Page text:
By Adelaide Lancaster (Co-Founder, In Good Company)
Taking the plunge into entrepreneurship is simultaneously exhilarating and paralyzing. If you’re like most entrepreneurs you’ve been living and breathing your business idea for what feels like forever, growing its potential in your head with each passing moment. And despite the anticipation and excitement, when the time comes for action, you feel stuck. Where do you even begin? How do you go about building an empire, changing an industry, or creating a legendary business?
The key to success for most entrepreneurs is learning to toggle back and forth between thinking big and moving things forward which often requires taking small manageable steps. Here are three ways to make some progress.
Tip #: Get in the Right Frame of Mind
Entrepreneurship is a marathon not a sprint. It’s easy to succumb to the feeling of urgency to do everything now. But burnout and entrepreneurial fatigue can mean sabotage for your business as well as your personal life. Prioritize longevity and keep one eye on the horizon. Think about what pace you need to set now to maintain your stamina and enthusiasm for years to come.
Establishing good habits and resisting bad ones go a long way to preventing burnout. I have several strategies for staying refreshed: setting and sticking to my work/life boundaries; making space for creative thinking time; and taking vacations. When I don’t practice these habits, I feel compromised and overwhelmed. When I do, I am optimistic, creative and energized.
Tip #2: Don’t Be Afraid to Experiment
Think about the big questions that drive your business. What challenges are you trying to solve? What changes are you going to make to your industry? How will you know when you’ve succeeded? While these questions can help to keep the big picture in mind and your mission in focus, they don’t exactly inspire a neat step-by-process. And the truth is that there may be multiple, viable alternatives instead of one clear “right” answer.
Instead of pre-determining a hypothetical outcome, get clarity by experimenting with various strategies. Experimentation will help you get more information, test the market, and build momentum for the big master plan. It will also help you get products into the marketplace faster and help you resist the inclination to be a perfectionist. For example you can test retail concepts with a pop-up store, improve products with focus groups, and test services with pilot participants. Consider the biggest question facing your business and what experiments might yield the necessary data.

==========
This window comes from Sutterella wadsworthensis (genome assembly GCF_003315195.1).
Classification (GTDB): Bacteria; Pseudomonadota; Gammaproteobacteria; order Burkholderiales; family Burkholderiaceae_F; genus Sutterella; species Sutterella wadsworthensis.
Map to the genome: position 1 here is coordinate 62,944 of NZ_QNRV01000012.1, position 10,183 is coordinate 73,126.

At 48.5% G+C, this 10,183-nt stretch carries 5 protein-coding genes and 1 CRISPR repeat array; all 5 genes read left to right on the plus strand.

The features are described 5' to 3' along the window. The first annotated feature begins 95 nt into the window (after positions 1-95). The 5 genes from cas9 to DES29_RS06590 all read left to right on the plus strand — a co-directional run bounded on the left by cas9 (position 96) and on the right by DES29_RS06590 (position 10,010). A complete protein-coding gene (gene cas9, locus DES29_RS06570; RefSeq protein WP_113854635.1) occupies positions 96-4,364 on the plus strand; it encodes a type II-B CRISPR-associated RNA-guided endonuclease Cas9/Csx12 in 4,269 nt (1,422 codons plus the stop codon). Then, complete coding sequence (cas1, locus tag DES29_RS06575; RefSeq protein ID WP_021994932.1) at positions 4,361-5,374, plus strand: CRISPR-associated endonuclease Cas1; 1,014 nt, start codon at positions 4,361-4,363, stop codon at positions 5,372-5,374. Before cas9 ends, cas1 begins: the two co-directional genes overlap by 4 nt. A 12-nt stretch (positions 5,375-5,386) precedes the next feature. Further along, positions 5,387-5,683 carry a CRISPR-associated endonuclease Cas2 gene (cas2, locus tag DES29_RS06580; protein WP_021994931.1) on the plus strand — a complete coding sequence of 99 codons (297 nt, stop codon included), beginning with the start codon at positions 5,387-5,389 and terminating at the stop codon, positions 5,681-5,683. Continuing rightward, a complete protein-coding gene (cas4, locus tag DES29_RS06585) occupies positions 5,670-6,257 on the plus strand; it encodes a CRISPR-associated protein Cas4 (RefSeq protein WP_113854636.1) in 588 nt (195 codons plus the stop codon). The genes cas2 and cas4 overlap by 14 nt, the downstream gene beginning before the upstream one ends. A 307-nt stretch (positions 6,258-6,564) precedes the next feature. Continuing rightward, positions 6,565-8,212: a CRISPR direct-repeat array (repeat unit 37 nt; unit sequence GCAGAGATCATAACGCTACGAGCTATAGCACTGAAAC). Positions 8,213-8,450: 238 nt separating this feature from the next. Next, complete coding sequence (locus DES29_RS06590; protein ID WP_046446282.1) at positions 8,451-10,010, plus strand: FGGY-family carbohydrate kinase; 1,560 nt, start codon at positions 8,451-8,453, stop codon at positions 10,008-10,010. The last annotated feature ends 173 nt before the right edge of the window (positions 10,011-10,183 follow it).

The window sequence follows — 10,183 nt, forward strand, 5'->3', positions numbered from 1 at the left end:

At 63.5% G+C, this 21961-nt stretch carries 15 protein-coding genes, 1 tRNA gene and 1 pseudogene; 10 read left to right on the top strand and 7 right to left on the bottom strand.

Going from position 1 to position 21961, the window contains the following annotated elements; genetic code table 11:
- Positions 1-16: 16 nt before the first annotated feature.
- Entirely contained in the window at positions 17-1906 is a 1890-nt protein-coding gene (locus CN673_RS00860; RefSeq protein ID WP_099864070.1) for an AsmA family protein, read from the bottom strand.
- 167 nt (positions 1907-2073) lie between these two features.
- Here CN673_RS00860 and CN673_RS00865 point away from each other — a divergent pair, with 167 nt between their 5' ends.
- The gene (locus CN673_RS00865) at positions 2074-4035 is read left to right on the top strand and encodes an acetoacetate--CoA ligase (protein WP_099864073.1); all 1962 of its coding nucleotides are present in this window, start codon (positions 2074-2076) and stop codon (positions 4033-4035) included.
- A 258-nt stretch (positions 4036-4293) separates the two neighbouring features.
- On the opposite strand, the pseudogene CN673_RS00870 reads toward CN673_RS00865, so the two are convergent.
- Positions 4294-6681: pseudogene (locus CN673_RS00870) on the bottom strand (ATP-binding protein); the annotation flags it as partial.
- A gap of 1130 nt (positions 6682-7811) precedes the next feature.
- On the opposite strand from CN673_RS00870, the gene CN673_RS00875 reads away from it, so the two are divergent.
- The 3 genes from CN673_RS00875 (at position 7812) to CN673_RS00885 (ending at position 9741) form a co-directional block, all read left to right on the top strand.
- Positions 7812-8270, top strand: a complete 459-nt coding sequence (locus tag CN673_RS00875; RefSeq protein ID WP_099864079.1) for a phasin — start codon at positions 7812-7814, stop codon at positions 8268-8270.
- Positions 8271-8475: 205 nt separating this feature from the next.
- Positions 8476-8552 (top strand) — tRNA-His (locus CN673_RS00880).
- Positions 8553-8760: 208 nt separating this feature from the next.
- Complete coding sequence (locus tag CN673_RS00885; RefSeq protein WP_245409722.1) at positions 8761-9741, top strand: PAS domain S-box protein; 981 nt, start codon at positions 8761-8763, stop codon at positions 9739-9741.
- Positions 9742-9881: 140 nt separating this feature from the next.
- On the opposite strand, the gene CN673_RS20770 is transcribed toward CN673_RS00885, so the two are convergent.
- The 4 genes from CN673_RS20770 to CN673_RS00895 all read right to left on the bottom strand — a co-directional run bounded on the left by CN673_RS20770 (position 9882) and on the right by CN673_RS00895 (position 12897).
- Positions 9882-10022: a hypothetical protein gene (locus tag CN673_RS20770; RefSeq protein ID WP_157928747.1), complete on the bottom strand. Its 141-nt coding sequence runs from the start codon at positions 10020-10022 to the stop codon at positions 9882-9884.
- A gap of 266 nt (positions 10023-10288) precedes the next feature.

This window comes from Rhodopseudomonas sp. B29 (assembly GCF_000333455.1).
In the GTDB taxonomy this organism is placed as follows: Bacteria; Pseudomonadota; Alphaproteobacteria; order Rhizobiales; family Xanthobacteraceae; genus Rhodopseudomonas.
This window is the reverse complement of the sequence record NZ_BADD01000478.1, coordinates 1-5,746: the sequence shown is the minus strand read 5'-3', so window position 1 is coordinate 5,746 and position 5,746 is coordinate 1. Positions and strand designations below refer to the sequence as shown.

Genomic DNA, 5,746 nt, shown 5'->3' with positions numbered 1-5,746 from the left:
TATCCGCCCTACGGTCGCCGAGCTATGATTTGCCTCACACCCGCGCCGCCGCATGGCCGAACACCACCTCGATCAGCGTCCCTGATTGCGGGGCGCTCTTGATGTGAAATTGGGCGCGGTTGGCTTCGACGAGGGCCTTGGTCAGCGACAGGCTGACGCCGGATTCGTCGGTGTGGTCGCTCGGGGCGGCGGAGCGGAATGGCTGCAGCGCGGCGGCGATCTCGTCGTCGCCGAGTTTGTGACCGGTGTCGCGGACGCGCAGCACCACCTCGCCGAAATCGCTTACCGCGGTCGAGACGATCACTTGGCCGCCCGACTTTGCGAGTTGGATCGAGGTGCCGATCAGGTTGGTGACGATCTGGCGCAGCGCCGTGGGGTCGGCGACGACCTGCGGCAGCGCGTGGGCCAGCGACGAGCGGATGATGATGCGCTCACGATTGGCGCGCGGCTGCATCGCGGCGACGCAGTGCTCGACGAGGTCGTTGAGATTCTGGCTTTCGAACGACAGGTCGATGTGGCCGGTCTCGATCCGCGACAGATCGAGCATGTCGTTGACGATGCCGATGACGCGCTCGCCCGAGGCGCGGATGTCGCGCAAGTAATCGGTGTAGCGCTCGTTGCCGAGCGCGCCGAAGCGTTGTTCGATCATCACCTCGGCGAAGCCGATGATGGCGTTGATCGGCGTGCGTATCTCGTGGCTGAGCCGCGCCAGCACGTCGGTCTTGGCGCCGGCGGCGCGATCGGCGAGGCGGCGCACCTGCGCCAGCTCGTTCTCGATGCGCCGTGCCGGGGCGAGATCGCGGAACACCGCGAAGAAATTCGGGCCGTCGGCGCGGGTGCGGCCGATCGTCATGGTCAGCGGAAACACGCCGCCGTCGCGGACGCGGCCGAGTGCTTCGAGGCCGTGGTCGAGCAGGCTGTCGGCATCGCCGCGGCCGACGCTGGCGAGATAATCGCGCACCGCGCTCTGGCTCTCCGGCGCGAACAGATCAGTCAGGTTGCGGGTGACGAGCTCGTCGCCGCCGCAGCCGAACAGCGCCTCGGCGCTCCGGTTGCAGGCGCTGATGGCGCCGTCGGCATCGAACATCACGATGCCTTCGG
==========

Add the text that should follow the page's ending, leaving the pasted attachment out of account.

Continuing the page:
Tip #3: Brush Up on Your History Lessons
What businesses or entrepreneurs to you look to for inspiration? It’s important to identify businesses you want to be like when you grow up. But remember, these entrepreneurial superheros had beginnings too. Do some research to find out their early days were like.
Learn from their lessons and take note of their milestones and decisions points. Seeing their journey helps to demystify the process and makes your business heroes human. It’s helpful to know that all business heroes had doubts and doubters of their own.
It’s also important to dismantle your own myths of the overnight success. For example, few people realize that Hanky Panky, the famed lingerie company, had already been in business for 27 years before they scored the front-page Wall Street Journal article that made them a household name. Instead of focusing on their impressive brand recognition or their significant market share, see what insight you can glean from Hanky Panky’s recent decision to build a robust e-commerce site after being exclusively wholesale or their recent introduction of several new product lines. What can your business learn from this example and the examples of the giants in your industry?
Keeping your focus on building long term momentum, establishing good habits and taking small steps can help build momentum that will take you closer to your business goals.
This post was originally posted at The Young Entrepreneur Council. The Young Entrepreneur Council (YEC) is an invite-only nonprofit organization comprised of the country’s most promising young entrepreneurs. The YEC promotes entrepreneurship as a solution to youth unemployment and underemployment and provides its members with access to tools, mentorship, and resources that support each stage of a business’s development and growth.
About the guest blogger: Adelaide Lancaster is co-founder of In Good Company, a collaborative workspace for women business owners in NYC. In addition, she consults to small business owners helping them to create and grow businesses that meet their needs and goals.